After playing amateur football as a youth, he was appointed manager of Accrington Stanley in 1897. He was in charge of the team for 13 years, leading them to two Lancashire Combination titles, before moving to nearby Burnley in July 1910. His 14 year spell as secretary–manager of Burnley was highly successful and guided the team to an FA Cup victory and a Football League championship. Howarth is the only Burnley manager to date to have won the FA Cup.
Haworth was appointed secretary–manager of Football League Second Division side Burnley in July 1910, replacing Richard Wadge, who had taken care of first-team affairs since the death of Spen Whittaker in April 1910. During his first summer in charge, he signed Burnley's first foreign player, German defender Max Seeburg. Soon afterwards, he changed the colour of Burnley's strip as he considered the green kit to be unlucky. He opted to change the colours to claret and blue, to match the strip of reigning Football League champions Aston Villa.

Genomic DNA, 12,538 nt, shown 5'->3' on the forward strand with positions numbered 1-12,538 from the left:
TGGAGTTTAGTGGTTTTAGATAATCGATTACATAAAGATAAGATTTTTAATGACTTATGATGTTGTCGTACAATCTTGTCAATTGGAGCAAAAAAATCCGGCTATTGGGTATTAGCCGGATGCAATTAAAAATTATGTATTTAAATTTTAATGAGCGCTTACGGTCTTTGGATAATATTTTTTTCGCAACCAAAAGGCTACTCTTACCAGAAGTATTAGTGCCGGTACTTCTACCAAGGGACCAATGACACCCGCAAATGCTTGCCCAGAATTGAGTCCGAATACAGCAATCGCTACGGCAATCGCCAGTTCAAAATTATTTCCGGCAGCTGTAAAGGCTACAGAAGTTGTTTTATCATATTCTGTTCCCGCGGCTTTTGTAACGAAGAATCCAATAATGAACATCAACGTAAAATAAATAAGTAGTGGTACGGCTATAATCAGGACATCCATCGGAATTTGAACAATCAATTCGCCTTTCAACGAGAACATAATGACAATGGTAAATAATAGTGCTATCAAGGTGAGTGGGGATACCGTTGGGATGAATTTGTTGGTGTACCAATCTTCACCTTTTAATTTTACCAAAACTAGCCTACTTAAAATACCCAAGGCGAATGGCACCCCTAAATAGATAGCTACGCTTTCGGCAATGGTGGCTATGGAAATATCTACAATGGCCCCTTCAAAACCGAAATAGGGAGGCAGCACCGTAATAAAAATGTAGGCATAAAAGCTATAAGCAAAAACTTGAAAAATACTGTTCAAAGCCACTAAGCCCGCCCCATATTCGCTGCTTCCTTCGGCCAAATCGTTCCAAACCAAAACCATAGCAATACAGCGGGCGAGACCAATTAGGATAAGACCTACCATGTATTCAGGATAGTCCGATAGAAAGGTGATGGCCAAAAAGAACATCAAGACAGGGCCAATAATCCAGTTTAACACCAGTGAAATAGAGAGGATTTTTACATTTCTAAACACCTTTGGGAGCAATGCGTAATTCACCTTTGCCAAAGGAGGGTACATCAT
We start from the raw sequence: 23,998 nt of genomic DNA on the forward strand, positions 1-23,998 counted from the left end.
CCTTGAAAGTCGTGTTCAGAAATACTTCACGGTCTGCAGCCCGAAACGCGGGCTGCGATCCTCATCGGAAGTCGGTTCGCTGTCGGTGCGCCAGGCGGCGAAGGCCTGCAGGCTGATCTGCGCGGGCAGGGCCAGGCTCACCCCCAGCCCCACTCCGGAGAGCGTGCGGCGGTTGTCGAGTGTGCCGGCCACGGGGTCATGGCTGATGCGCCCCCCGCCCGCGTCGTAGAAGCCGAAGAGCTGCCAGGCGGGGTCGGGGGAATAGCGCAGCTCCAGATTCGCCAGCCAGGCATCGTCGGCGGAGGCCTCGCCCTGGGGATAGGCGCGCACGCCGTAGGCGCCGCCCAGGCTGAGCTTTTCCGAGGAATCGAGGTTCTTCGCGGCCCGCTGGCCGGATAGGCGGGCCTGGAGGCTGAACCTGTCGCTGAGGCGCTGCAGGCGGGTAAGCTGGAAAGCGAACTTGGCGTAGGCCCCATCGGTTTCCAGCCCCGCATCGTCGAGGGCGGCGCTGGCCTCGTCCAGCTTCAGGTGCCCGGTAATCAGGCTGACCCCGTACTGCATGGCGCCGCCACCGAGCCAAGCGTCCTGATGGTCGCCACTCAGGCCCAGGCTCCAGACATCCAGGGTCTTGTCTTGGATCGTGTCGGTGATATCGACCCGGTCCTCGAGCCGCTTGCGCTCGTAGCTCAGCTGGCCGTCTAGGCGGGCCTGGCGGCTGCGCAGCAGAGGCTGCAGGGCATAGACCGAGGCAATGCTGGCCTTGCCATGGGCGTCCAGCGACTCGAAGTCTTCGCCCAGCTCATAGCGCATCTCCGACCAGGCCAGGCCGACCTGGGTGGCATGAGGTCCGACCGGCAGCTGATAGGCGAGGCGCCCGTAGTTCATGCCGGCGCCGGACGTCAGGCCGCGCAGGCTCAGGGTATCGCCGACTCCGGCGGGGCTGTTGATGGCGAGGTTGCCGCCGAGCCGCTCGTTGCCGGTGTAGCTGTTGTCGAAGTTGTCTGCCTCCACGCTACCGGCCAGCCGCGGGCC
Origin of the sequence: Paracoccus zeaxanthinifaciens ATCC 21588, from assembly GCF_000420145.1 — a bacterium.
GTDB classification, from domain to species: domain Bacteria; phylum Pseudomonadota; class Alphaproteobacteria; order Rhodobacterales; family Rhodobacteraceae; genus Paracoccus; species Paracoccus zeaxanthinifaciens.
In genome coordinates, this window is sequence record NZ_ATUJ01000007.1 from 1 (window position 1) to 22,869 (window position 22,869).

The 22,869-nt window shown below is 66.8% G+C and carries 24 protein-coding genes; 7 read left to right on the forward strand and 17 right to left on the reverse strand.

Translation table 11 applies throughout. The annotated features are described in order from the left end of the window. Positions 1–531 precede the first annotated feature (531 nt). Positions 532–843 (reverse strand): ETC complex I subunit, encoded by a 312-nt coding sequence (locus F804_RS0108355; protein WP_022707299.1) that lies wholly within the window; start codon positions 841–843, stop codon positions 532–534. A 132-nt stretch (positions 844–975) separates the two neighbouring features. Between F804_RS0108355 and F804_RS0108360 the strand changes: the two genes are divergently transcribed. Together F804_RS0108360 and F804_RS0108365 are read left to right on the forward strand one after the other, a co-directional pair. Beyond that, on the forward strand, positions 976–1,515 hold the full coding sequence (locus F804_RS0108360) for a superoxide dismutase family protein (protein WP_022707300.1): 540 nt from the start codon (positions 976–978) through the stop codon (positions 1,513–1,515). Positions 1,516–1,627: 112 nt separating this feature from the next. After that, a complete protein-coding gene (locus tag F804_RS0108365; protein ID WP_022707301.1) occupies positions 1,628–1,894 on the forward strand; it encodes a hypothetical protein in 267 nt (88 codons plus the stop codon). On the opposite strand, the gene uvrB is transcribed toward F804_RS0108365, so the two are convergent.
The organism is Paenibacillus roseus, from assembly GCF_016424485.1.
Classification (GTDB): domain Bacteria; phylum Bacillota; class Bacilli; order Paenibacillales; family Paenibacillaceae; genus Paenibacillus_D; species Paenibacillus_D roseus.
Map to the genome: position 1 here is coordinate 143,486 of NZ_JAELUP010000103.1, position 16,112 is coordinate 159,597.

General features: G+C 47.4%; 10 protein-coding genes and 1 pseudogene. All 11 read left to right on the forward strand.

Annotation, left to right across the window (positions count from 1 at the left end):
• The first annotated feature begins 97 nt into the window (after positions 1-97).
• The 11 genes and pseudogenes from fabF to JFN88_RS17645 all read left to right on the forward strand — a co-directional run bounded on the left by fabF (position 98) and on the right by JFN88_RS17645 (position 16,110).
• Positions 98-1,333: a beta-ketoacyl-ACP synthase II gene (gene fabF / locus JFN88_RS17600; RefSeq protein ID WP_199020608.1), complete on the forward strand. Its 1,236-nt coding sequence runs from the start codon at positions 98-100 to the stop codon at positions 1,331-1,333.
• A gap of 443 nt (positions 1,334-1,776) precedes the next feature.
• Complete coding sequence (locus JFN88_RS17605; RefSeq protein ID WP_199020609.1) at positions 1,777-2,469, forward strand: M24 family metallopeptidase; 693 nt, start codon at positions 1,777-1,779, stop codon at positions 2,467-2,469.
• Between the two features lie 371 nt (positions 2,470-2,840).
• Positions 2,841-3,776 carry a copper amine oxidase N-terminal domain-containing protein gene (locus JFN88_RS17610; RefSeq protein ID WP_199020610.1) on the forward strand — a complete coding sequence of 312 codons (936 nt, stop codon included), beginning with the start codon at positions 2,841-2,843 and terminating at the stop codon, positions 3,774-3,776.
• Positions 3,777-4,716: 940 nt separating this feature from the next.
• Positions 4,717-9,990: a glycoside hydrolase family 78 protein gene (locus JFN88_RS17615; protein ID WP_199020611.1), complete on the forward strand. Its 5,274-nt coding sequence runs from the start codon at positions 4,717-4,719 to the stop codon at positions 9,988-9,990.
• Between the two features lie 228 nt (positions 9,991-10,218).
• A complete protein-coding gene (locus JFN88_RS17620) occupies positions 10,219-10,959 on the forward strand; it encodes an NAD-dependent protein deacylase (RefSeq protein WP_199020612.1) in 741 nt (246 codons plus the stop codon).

Towards the close of the 1910–11 season, Haworth pulled off his first major signing when he persuaded England centre forward Bert Freeman to join the club from Everton. The following season, Haworth guided the team to a third-placed finish in the Second Division, narrowly missing out on promotion. In the 1912–13 campaign, Burnley reached the semi-finals of the FA Cup before losing to Sunderland after a replay. That year, the team finished second in the league to gain promotion to the First Division.
In the club's first season in the top-flight of English football since 1900, he led the side to third place in the league, just three points off the title. He also guided the team to an unprecedented FA Cup run, where they conceded only four goals in eight matches. Haworth's team secured a 1–0 victory over Liverpool, making him the only manager to date to have won the FA Cup with Burnley.
The team ended the 1914–15 season in fourth place in the First Division before football in England was interrupted for four years by the First World War. Upon the return to competitive football, Burnley finished runners-up in the league. The 1920–21 season started disappointingly for the side, but he eventually led the team to a 30-match unbeaten run to become Champions of England for the first time in 1921.
A third placed finish followed in 1922, but the team's league form fell away thereafter and they could only achieve relatively mediocre finishes in the next two campaigns. On 4 December 1924, he became the second successive Burnley manager to die while in office when he died of pneumonia.